During the 19th century the pottery industry and the coal mining industry expanded rapidly. The population increased and the six towns which we know today were created. New factories were built and the smoke from numerous bottle ovens and kilns polluted the atmosphere.
As late as 1939, the pottery industry used 1,500,000 tons of coal to fire its ovens and kilns. After the Second World War, coal fired bottle ovens and kilns were replaced by electric or gas fired tunnel kilns. Between 1945 and 1966, many small firms closed while others amalgamated to form large companies. In 1966, there were about 66,000 people employed in the industry 48,000 of whom were women.
During the 19th and early 20th centuries, the legend of the Kidsgrove Boggart was one of the best-known ghost stories in Staffordshire.
Known locally as the “Kidcrew Buggett”, the ghost lived in one of the two canal tunnels which took the Trent and Mersey Canal through Harecastle Hill between Kidsgrove and Chatterley.
People who claimed to have seen the boggart said it was a headless woman who wore a blood-stained white dress.
Although the boggart rarely left the tunnels, Kidsgrove miners and their families believed that when it was seen in Boathorse Lane, The Avenue or on the pit heaps overlooking Kidsgrove Bank “a tragedy was pending” at one of the collieries in the district.
Whenever a sighting of the boggart was reported, Kidsgrove prepared for news of a mining disaster.
The Story’s Origins
Writing about the Kidcrew Buggett in the City Times during the 1930s, a person who called himself the “Old Man of Mow” gave an account of the origin of the ghost story.
In this edited extract from his article, “The Old Man of Mow” says the legend began when a woman passenger on a canal-boat was murdered by a boatman in one of the tunnels.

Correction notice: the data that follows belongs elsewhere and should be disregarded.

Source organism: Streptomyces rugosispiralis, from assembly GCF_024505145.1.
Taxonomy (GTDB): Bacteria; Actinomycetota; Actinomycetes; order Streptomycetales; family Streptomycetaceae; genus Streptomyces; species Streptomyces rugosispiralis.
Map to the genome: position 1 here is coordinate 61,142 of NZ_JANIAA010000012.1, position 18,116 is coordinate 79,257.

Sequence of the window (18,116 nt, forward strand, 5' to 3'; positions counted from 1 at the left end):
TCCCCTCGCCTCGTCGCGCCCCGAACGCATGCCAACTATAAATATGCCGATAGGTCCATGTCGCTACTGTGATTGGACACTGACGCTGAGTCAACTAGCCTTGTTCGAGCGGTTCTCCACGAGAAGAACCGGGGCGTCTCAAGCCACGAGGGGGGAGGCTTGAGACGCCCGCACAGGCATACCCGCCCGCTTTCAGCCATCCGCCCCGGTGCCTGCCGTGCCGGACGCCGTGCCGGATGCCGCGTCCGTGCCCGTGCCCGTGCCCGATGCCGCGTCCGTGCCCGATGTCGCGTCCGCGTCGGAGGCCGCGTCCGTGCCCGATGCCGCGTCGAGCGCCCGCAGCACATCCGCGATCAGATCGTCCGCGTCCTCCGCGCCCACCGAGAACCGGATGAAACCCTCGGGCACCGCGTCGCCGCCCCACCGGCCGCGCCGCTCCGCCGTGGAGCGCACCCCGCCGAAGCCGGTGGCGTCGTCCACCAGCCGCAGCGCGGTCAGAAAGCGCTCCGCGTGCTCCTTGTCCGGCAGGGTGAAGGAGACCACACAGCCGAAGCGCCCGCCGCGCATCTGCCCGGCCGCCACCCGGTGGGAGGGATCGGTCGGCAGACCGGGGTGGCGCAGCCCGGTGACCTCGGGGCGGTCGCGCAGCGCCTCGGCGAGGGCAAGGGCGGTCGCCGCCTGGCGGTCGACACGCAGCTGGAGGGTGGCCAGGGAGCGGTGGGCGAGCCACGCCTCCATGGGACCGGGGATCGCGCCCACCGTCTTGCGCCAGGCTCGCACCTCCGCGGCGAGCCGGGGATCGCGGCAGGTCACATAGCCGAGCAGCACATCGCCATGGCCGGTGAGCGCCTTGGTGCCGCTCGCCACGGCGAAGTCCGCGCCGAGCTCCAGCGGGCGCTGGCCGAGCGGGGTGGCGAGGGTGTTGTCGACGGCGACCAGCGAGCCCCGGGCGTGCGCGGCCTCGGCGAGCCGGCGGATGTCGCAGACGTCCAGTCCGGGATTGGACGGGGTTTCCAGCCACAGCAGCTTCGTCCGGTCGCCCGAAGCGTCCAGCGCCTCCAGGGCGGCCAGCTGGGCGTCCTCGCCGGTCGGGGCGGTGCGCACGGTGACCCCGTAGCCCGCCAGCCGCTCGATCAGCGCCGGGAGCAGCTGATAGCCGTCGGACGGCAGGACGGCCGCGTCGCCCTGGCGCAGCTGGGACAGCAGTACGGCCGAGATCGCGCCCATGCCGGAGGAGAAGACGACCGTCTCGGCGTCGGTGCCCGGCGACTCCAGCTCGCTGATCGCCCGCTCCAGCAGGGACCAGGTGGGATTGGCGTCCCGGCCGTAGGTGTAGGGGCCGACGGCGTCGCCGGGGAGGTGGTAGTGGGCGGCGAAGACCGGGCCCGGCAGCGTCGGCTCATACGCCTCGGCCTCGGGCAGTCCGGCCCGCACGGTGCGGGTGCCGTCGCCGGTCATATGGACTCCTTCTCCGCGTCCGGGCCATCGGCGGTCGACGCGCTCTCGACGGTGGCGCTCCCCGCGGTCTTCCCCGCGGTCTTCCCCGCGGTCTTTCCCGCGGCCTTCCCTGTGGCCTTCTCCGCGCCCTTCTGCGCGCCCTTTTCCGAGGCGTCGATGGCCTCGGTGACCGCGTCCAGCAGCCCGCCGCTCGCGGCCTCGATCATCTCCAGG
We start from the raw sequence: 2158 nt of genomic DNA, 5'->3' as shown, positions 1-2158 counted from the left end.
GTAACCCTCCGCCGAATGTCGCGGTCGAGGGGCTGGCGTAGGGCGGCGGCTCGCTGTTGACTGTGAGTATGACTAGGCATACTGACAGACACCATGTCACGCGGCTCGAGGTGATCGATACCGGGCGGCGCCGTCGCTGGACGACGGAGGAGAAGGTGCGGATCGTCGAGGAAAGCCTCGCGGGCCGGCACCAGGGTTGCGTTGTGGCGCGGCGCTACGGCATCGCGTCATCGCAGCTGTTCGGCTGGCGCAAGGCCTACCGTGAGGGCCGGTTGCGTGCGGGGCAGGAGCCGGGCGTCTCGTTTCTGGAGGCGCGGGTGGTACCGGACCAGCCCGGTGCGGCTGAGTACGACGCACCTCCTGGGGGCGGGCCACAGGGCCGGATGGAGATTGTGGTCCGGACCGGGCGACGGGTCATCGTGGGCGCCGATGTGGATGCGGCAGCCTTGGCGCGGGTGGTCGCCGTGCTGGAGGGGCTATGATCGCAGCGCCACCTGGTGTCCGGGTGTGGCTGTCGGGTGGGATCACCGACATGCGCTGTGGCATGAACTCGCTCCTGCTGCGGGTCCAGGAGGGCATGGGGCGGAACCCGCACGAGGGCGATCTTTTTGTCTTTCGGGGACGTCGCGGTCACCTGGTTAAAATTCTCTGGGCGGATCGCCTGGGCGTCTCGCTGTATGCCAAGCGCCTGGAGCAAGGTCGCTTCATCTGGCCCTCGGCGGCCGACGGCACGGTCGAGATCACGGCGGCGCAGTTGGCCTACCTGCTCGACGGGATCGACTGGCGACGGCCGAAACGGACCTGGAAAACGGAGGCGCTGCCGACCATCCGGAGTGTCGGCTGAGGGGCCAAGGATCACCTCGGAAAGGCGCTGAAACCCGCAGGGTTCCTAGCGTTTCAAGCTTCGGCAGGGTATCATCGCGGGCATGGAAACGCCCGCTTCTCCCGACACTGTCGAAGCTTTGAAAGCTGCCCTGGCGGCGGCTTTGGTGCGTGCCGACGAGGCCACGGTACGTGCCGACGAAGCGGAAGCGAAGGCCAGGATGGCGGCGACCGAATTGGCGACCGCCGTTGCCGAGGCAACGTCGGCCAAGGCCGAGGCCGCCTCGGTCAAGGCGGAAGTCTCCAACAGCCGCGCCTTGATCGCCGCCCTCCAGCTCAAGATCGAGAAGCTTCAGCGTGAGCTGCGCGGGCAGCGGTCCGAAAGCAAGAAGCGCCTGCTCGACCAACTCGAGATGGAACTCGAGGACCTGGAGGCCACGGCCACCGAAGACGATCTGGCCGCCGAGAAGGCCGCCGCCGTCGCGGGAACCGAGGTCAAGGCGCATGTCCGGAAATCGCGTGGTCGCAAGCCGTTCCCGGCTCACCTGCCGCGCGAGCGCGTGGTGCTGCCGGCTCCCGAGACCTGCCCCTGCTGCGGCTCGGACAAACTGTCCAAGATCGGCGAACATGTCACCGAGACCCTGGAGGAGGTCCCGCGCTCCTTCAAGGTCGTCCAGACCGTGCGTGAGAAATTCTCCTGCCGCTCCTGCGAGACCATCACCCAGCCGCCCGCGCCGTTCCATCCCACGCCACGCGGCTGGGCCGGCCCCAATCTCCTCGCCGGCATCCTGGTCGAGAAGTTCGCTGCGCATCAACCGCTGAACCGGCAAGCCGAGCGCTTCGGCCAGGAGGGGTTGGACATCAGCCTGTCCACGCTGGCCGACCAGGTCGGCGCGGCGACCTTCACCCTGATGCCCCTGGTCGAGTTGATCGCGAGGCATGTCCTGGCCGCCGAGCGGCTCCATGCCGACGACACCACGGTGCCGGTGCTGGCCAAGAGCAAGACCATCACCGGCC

Murder in the Harecastle Tunnel
“A few years before the railway was built in the 1840s, a Kidsgrove woman who wanted to travel to another part of the country had too much luggage to go by stagecoach.
“She decided to make the first part of her journey by canal-boat from Harecastle. Her luggage was her undoing. As soon as the boat entered the tunnel, the covetous boatman murdered her, cut off her head and buried her body at Gilbert’s Wharf (Gilbert’s Hole) where coal and ironstone were loaded into boats.
“When the woman was reported missing, the police traced her to the canal-boat. The boatman was arrested, tried for murder and executed.”
Before he died, the boatman admitted to killing the woman and told the police where they could find her body.
The “Old Man of Mow” ended his account of the murder by saying local people believed that the woman’s spirit haunted the place where she was killed.
Note: The Kidsgrove Boggart is sometimes called the Kitcrew Bugget.
The photograph shows the Kidsgrove end of the Harecastle Tunnels as they were in the 1950s.
Did you know there was a Camera Club in Tunstall at the beginning of the 20th century?
Called the Tunstall and District Photographic Society, the club held a photographic exhibition and a social event in the courtroom at the town hall on the afternoon of Thursday, February 13th, 1902.
As well as photographs, the exhibition contained lantern slides taken by four members who had been awarded medals in a recent competition. During the afternoon the four (Mr Capey, Mr Critchlow, Mr Walley and Mr Webster) were presented with their medals.
Before the exhibition closed, members held a concert party and were entertained by the a group called the Victorian Glee Party.